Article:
The exchange-traded currency derivatives segment has impressed with a steady growth in volumes ever since it was launched in August 2008. So far this month, the three exchanges that have been permitted trading in currency derivatives have averaged volumes of $11.8 billion. This compares well with the average daily volumes of around $7 billion in January and February this year.
Growing volumes are always a healthy sign, since they attract even more market participants, and further enhance the depth and liquidity of the market. Lately there has been another heartening sign coming from the currency derivatives segment. Open interest or outstanding positions in the segment have risen manifold in the past few months. Six months ago, the outstanding positions across the three exchanges stood at close to $4 billion. They have now risen to as high as $10.7 billion.
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Regulations put forth by the Securities and Exchange Board of India (Sebi) and the Reserve Bank of India limit the exposure users of the currency derivatives market can take to a fixed percentage of the total open interest in the market. Trading members and banks can take a position of up to 15% of the total open interest on an exchange. Other market participants can take a position of up to 6% of the total open interest.
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Thanks to the sharp rise in total open interest levels, market participants with genuine hedging needs can take meaningful positions in the market. Small- and mid-sized companies have already been using the currency futures segment to hedge some of their forex exposures because of the superior transparency compared with the over-the-counter market for forex derivatives. Now, increasingly, even large companies would be able to take advantage of the opportunities in exchange-traded market.
It’s interesting to note that a large part of the jump in open interest has been in the currency options segment, which were launched only last year. In the past six months, open interest in the options segment has risen from $1 billion to $5 billion. In the currency futures segment, open interest has risen from $3 billion to $5.6 billion. It must be noted here that a significant portion of these positions are short-term speculative positions and get wound up on expiry day at the end of the month.
In end-June, for instance, outstanding positions had risen to $9.1 billion just before expiry, but dropped by over 40% to $5.3 billion on expiry day. Market participants, generally, keep this in mind while taking positions. Otherwise, they would have to forcibly cut positions in line with the drop in open interest on expiry day. Still, even if one were to build positions based on open interest on expiry day, it would still amount to meaningful position. Based on the outstanding positions in end-June, market participants can easily build positions of around $300 million across the three exchanges.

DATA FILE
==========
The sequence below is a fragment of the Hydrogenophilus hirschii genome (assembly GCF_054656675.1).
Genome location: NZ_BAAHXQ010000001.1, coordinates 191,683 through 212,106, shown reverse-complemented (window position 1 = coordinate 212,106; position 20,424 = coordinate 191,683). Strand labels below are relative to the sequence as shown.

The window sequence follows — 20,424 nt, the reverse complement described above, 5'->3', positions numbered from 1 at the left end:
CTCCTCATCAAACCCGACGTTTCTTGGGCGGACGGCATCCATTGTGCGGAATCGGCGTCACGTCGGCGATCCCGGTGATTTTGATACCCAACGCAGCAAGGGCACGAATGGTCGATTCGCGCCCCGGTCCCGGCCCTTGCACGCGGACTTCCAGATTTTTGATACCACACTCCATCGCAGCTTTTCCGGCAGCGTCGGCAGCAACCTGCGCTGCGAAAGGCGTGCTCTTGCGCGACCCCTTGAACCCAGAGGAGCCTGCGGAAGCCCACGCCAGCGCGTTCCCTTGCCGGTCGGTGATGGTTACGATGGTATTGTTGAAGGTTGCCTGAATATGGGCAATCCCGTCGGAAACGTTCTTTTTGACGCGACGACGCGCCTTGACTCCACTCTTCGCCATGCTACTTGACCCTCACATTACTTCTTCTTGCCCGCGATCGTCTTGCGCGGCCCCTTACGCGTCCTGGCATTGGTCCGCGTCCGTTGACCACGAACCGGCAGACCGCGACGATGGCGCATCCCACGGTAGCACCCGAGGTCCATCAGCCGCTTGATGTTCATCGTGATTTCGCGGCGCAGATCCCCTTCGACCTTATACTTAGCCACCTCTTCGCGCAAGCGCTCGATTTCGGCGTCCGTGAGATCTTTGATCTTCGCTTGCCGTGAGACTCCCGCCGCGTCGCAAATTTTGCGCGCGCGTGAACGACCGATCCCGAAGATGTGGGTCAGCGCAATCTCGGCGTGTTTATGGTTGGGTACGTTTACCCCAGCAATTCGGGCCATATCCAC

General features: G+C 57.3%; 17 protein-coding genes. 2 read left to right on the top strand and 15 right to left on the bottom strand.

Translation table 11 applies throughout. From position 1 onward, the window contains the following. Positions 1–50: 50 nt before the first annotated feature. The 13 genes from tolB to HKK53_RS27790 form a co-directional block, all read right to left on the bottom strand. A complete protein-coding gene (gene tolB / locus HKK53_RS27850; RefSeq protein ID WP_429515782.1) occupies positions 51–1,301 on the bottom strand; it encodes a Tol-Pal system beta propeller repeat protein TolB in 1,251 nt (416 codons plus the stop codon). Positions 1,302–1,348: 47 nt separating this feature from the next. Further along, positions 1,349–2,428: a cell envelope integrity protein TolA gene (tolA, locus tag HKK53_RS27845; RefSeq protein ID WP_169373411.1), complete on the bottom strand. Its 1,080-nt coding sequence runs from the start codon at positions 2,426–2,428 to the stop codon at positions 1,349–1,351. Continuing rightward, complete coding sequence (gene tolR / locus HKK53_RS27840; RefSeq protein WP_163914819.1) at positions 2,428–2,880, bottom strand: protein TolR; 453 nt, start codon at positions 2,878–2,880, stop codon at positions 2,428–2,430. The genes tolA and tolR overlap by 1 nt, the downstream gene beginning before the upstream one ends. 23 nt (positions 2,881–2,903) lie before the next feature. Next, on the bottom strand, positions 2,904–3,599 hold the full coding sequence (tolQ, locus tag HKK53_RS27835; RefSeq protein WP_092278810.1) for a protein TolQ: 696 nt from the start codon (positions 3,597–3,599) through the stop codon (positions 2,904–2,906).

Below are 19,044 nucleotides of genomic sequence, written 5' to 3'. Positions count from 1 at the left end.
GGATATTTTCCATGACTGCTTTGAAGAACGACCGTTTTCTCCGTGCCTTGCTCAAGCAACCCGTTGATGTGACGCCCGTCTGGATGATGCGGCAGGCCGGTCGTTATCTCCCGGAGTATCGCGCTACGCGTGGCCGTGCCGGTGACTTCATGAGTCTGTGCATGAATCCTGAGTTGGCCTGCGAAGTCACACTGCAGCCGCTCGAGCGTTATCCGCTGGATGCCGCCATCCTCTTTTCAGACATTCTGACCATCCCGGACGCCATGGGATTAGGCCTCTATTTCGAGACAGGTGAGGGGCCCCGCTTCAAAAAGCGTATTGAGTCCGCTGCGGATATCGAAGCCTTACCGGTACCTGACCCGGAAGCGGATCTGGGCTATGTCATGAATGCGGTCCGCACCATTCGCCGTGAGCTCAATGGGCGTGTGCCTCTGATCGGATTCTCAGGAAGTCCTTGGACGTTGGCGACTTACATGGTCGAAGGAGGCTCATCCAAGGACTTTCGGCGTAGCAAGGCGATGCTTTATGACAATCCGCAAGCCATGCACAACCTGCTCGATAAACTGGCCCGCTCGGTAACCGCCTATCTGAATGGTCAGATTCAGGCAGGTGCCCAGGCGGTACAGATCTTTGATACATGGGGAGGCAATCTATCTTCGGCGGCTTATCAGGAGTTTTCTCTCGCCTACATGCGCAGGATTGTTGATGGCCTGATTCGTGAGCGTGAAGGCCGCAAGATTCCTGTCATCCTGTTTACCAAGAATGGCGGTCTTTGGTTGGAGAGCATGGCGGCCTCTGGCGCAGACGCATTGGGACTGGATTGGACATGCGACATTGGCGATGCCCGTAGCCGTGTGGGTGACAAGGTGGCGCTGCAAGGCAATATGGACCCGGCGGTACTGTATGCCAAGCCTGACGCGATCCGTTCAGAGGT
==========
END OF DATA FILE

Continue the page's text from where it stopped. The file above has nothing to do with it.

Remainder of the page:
The surge in the open interest in the options segment suggests there is a fair amount of genuine hedging activity going on. Options would naturally suit companies, since a long options position would relieve them from the need to post daily mark-to-market margins. In fact, even with a short options position, it’s relatively easy to meet daily mark-to-market margins, since they can be met using non-cash resources such as fixed deposit receipts. With futures, however, mark-to-market margins have to be paid or received in cash, which can be cumbersome for some companies.
There seems to be a large amount of speculative activity, too, based on the sharper drop in open interest positions in the options segment on expiry dates. Options trading has picked up sharply in the equity derivatives segment in recent years, and this seems to be working to the advantage of the currency options segment as well. Not that anyone should complain, since speculators and market makers help build liquidity, which genuine users can take advantage of.
In sum, the exchange-traded currency derivatives market seems to progressing well, with the rise in volumes now resulting in increased open interest positions. The open interest to volumes ratio in the segment has risen to almost 1 from only around 0.4 times six months ago. The National Stock Exchange has always led the race with respect to open interest; it recorded an open interest to volume ratio of 1 on Monday, and 3.5 in the currency options segment. MCX Stock Exchange’s open interest on Monday was 0.5 times its volumes. (It hasn’t been permitted to launch currency options by Sebi.) United Stock Exchange has done well on the volumes front in currency futures this year, but open interest is abysmally low at 0.16 times volumes.
It’s well established that liquidity begets liquidity in markets. While this is true for the currency derivatives market as well, rising open interest also augurs well, since it will attract an increasing number of genuine users.
Graphic by Yogesh Kumar/Mint
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